Social inequalities in cancer survival in Belgium: A population-based cohort study

Cancer Epidemiol Biomarkers Prev. 2020 Oct 20:cebp.0721.2020. doi: 10.1158/1055-9965.EPI-20-0721. Online ahead of print.


BACKGROUND: Socioeconomic status is an important factor in cancer survival, however results are heterogeneous and linked to characteristics of the study population and health care system. This population-based cohort study evaluates the association between individual-level socioeconomic and -demographic factors and cancer survival for the first time in Belgium.

METHODS: From the Belgian Cancer Registry, we identified 109 591 patients diagnosed between 2006-2013 with one of eight common cancer types. Information on treatment, socioeconomic parameters and vital status were retrieved from multiple data sources and linked using a unique personal identification number. The outcome was 5-year observed survival. Associations between survival and socioeconomic and -demographic factors, were assessed using multivariable Cox proportional-hazard regression models.

RESULTS: Lower income, unemployment and living alone were all associated with worse cancer survival. These associations were most pronounced for certain lifestyle-related cancer types (e.g. head and neck cancers) and those with good to moderate prognosis (e.g. colorectal and female breast cancer).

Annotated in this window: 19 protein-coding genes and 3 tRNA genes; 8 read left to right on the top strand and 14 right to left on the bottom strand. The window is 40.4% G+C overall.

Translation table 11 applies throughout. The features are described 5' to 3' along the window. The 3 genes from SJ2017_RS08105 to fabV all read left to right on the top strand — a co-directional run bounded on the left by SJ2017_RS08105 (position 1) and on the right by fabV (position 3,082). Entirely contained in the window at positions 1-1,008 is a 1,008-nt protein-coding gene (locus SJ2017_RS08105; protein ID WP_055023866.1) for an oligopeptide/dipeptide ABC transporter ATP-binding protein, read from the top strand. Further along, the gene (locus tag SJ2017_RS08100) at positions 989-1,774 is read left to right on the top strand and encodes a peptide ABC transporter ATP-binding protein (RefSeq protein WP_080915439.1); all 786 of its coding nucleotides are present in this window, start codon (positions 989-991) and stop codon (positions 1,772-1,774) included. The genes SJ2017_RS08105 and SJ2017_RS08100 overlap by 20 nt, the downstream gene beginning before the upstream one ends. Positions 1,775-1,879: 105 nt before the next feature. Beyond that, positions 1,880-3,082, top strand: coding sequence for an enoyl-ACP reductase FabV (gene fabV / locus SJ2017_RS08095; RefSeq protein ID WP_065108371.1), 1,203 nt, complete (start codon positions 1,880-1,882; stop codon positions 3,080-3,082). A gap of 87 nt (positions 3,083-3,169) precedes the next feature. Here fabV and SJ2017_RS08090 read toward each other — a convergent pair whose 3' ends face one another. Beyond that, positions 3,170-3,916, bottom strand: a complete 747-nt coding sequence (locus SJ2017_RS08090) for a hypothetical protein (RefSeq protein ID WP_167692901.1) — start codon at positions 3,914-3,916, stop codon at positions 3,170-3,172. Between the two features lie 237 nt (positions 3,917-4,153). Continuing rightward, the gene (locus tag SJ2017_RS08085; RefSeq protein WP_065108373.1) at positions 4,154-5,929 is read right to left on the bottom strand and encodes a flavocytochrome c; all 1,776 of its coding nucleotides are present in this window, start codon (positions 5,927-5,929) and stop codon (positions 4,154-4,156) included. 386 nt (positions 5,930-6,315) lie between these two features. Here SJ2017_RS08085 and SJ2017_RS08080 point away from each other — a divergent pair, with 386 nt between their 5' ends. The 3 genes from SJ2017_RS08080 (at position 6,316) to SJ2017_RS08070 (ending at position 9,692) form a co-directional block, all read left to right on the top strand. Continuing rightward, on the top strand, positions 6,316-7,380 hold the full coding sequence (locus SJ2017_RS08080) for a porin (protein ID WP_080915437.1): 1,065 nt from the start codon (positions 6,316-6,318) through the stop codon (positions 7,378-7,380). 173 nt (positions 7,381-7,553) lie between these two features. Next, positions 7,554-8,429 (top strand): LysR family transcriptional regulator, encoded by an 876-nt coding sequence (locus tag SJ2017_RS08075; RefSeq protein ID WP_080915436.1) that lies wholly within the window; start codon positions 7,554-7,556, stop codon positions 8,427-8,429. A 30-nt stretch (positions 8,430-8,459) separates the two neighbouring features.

CONCLUSIONS: These results indicate that, despite a comprehensive and nationwide health insurance program where equity in rights and access to healthcare are pursued, socioeconomic status is associated with disparities in cancer survival in Belgium.

IMPACT: This population-based study with individual-level socioeconomic information of over 100.000 cancer patients identifies patient groups that may be at highest risk for socioeconomic disparities in cancer survival. Reasons behind the observed disparities are multiple and complex and should be further examined. Health policy interventions should consider the observed deprivation gap to plan targeted actions.

PMID:33082205 | DOI:10.1158/1055-9965.EPI-20-0721